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Blame The Victim

That's some damn fine work you're doing there, Richard Cohen. Now could you explain to us again why you supported the Iraq War? A few more liberal columnists like this and we won't even need rightwingers. Margaret Carlson, an actual woman, has a different take. The truly unforgivable thing here is that Cohen has made Carlson look good. Damn him.

UPDATE: Look, obviously I have no way of knowing whether the underlying allegations made against O'Reilly are true. And I have no love for O'Reilly's accuser who, apparently, believed that working for The O'Reilly Factor was a dream job. But Cohen's column is willing to stipulate the truth of Mackris' account for the sake of argument and still blame her for what (purportedly) happened to her. This is classic blame-the-victim stuff right out of the "what was she wearing?" textbook that demonstrates about zero awareness of what life is like when you're not a big fish in the media (or, I would assume, other professional) pond.

October 21, 2004 | Permalink

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Comments

"Now could you explain to us again why you supported the Iraq War?

See your previous post.

Posted by: R.Cohen | Oct 21, 2004 9:08:49 PM

>Margaret Carlson, an actual woman....

Um, what the hell is this supposed to mean? That Richard Cohen is a fake woman?

Posted by: raj | Oct 21, 2004 9:34:07 PM

I have a question about the political spectrum, because the distinction MY made is an interesting one.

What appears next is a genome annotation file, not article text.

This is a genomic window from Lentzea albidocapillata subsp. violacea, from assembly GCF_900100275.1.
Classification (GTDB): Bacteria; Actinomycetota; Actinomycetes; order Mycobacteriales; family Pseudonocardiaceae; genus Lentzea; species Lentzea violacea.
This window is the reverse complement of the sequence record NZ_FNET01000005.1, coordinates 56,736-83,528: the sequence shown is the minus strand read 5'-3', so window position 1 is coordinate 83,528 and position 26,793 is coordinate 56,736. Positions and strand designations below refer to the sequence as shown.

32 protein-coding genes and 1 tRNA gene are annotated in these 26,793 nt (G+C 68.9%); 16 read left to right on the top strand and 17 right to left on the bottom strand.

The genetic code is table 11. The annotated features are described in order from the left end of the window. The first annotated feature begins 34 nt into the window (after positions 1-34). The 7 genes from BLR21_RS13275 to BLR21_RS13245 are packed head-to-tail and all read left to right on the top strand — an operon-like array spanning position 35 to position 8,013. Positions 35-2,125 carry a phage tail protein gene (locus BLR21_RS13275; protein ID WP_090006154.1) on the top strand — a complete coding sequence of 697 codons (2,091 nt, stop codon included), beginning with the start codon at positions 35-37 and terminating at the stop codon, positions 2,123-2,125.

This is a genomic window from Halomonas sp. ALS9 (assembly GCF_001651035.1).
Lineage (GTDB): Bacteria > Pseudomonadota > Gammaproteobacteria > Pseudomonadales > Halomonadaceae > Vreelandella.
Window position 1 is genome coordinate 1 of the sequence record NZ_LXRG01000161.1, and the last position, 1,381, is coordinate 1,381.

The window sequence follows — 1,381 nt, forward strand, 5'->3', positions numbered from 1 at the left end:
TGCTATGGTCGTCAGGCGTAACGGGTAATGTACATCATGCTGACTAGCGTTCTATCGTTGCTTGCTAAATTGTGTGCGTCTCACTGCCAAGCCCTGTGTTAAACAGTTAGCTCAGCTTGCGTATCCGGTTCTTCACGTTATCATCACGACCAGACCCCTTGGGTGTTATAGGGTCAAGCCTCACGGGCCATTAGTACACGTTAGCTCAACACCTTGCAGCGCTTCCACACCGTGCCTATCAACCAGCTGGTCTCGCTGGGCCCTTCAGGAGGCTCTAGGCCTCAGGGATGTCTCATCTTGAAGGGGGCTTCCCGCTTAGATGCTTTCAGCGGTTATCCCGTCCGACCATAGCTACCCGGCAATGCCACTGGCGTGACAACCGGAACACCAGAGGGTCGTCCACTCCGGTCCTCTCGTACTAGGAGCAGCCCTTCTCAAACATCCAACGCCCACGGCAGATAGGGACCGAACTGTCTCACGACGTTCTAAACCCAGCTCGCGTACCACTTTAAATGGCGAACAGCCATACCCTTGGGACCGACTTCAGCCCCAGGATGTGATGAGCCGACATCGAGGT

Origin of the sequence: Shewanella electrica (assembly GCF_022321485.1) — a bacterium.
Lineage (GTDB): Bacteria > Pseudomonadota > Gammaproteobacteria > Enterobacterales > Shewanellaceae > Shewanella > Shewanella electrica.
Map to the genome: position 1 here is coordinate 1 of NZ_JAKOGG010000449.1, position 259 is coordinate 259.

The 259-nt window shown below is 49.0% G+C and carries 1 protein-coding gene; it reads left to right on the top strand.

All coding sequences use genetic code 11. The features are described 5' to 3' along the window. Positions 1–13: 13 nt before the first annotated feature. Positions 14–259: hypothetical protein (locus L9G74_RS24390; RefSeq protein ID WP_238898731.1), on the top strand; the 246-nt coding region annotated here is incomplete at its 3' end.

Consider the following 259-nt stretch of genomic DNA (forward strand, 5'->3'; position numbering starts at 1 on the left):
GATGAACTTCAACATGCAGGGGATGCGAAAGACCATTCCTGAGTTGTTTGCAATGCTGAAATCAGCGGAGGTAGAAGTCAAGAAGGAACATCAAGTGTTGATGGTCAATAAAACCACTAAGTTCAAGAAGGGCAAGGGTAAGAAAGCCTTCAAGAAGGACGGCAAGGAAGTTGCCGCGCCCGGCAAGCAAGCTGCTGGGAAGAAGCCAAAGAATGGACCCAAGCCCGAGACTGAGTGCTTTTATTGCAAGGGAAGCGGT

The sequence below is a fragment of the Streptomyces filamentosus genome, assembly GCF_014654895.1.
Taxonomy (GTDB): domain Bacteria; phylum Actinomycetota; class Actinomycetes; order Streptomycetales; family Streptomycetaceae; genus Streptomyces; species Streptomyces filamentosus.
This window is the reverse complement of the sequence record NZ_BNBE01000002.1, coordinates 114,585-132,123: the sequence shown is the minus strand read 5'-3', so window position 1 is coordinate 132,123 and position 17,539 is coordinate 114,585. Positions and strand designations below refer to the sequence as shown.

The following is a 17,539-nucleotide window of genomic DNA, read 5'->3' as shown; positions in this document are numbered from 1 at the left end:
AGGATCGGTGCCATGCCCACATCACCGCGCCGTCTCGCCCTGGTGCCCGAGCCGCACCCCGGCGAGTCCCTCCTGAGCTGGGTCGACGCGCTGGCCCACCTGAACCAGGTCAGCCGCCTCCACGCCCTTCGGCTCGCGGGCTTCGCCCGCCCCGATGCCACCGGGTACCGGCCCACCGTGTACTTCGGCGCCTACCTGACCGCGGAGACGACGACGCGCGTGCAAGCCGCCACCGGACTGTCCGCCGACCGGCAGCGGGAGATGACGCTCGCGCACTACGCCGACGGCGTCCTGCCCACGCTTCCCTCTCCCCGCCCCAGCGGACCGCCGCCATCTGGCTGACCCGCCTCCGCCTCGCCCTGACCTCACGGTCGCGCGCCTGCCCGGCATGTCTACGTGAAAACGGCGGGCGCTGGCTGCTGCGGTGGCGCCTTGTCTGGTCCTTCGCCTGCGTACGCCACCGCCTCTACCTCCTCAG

Is it "liberal" or "left-wing" to assume guilt on the part of O'Reilly?

Is it "conservative" or "right-wing" to prefer a term like "accuser" to "victim" until either all the facts are out or at least until there's a decision in the lawsuit?

Maybe, I suppose. O'Reilly is an egotistical, pompous windbag who I can easily imagine would be guilty of sexual harassment. That doesn't necessarily mean he is, though.

When people defended Bill Clinton against accusations from Paula Jones, were they being "right-wing" or "conservative"?

I didn't feel right-wing when I defended him to others.

Posted by: SoCalJustice | Oct 21, 2004 9:58:45 PM

For US$60,000,000 I'd be a happy victim too, thanks very much.

For Matthew to blithely assume that this has nothing to do with it would appear to be a case of ideology uber alles.

Posted by: am | Oct 21, 2004 11:03:33 PM

Wow, apparently we have more people who can't read on blogs all the time! Matt's post has nothing to do with O'Reilly speifically, it has to do with Cohen complaining that the woman may have been treated like dirt but that's her fault since she didn't stand up soon enough.

Posted by: Rob | Oct 21, 2004 11:19:17 PM